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Knowledge Management and Distributed Collaborative Work

This lecture will describe Distributed Collaborative Work (DCW) and its relationship to Knowledge Management (KM). It will identify two categories of DCW: Hot and Cold. The nature of these forms of DCW will be explored in further detail using the concepts of Hard and Soft knowledge from the field of KM. This will lead to a more detailed exploration of the relationship between KM and DCW based on three separate application areas.

Distributed Collaborative Work

Work may be distributed either physically (e.g. it may be carried out in different places) or temporally (e.g. it may be carried out at different times). The forms of Distributed Working that are considered in this course may involve one or both of these. Collaborative Work is taken to mean work that is undertaken as part of a group activity. There is an implicit assumption in most of the literature on Collaborative Working that the group activity is directed towards some shared goal or has some common purpose. As with almost any form of group activity there is some element of social interaction to the work as well as the simple fulfillment of a task (e.g. teamwork usually requires some degree of trust between the members of the team if it is to be effective).

Two distinct forms of Distributed Collaborative Work can be identified based on the work that is being done.

Knowledge Management

Knowledge is increasingly seen as central to the success of organizations and an asset that needs to be managed. Since the 1980s, many organizations have taken steps to outsource, downsize and de-skill in an effort to remain competitive. Outsourcing, downsizing and programmes of planned redundancy all mean that, as people leave, they take with them a valuable stock of knowledge. In addition, many organizations now employ trans-national teams. Such teams may lose many opportunities for informal collaboration and knowledge sharing. Working in an internationalized setting also means that teams have to face not only geographical distance, but also time, culture and possibly linguistic differences. Knowledge Management (KM) is an approach that claims to tackle these issues through focusing on techniques to manage the common base of organizational knowledge and encouraging its sharing and re-use.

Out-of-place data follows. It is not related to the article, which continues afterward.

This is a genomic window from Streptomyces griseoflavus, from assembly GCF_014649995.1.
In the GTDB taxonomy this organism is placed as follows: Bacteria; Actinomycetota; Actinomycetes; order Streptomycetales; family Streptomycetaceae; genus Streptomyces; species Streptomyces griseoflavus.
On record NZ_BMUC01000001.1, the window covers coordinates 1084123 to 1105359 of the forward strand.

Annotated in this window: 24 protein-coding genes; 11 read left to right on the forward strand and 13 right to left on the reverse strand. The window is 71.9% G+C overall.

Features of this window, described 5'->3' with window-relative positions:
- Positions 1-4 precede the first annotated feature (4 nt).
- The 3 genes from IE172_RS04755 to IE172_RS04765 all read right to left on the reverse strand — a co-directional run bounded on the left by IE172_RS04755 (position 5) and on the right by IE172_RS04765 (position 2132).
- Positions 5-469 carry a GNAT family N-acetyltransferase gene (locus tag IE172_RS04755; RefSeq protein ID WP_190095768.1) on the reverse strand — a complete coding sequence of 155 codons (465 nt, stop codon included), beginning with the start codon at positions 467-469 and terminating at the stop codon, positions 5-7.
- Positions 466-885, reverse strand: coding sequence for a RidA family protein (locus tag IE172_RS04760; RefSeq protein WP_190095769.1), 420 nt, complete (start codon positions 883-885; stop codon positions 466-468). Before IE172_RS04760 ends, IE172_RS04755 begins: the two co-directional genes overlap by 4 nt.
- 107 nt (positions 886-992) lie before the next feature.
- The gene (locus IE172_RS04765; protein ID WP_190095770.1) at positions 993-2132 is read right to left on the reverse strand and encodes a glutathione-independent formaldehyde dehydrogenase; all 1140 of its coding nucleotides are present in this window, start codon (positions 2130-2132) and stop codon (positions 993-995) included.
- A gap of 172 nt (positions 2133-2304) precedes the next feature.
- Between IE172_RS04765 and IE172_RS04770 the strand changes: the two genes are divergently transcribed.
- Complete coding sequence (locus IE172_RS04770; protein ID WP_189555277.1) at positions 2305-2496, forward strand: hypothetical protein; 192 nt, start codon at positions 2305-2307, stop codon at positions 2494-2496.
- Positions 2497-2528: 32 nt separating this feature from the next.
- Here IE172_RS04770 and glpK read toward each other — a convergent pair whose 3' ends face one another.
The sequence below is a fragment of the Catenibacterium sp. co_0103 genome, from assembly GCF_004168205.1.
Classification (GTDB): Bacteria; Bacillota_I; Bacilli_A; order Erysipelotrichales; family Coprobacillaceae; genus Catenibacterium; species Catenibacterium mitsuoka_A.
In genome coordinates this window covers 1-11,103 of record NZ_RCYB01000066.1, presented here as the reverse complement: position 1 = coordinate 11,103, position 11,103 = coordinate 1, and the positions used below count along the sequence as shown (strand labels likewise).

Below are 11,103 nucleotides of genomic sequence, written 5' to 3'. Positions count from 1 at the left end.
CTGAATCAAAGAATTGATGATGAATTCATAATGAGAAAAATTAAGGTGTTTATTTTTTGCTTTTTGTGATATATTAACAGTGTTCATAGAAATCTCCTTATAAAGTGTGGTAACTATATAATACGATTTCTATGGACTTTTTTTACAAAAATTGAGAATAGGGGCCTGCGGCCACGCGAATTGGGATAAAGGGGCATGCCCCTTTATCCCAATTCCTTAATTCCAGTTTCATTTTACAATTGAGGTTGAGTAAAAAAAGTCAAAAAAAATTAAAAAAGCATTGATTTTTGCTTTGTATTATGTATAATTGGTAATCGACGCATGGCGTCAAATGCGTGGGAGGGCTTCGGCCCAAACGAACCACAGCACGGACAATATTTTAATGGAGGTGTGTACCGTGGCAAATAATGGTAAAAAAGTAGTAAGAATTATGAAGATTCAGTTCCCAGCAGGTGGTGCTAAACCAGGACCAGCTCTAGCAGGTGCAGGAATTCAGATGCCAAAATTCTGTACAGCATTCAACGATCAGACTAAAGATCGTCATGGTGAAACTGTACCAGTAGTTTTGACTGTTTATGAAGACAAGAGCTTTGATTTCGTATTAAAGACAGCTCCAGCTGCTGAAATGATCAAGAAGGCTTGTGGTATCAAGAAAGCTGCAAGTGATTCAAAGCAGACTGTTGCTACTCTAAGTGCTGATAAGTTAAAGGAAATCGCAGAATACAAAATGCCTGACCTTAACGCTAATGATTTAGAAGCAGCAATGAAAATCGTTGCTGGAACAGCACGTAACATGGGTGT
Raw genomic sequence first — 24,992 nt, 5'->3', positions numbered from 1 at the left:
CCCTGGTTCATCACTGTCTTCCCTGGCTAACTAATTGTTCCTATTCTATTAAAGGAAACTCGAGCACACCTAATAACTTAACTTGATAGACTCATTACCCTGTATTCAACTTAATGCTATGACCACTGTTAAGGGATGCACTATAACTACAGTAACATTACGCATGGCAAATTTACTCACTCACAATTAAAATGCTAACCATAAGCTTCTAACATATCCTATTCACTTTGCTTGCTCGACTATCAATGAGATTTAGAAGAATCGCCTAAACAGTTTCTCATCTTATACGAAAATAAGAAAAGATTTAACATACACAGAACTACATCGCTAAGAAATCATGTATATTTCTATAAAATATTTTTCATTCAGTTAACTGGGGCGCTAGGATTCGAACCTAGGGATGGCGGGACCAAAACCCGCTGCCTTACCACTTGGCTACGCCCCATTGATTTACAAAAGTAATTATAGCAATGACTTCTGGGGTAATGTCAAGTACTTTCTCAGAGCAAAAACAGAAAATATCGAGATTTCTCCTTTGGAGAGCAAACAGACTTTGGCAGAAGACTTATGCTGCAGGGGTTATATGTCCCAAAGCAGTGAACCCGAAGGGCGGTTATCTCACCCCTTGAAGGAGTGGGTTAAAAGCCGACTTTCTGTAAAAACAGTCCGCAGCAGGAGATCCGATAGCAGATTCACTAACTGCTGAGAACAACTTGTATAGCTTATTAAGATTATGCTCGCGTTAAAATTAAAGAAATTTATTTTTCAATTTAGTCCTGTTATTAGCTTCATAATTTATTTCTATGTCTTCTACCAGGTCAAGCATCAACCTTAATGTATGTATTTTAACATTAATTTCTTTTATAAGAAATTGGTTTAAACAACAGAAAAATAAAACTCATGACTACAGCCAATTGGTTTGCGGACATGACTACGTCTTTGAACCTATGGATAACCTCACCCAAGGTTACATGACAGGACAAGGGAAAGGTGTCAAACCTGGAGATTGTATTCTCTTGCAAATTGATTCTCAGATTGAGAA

Although there are many views about the nature of the knowledge to be managed (see The Duality of Knowledge) we will discuss two broad types.

Based on this simple classification we might expect the relationship between KM and DCW to look something like this:

First simple diagram of relationship between KM and DCW

However, as we will see when we look at some examples of "real world" DCW, this relationship is not as straight forward as it seems.



Distributed Collaborative Work (DCW)

Knowledge Management

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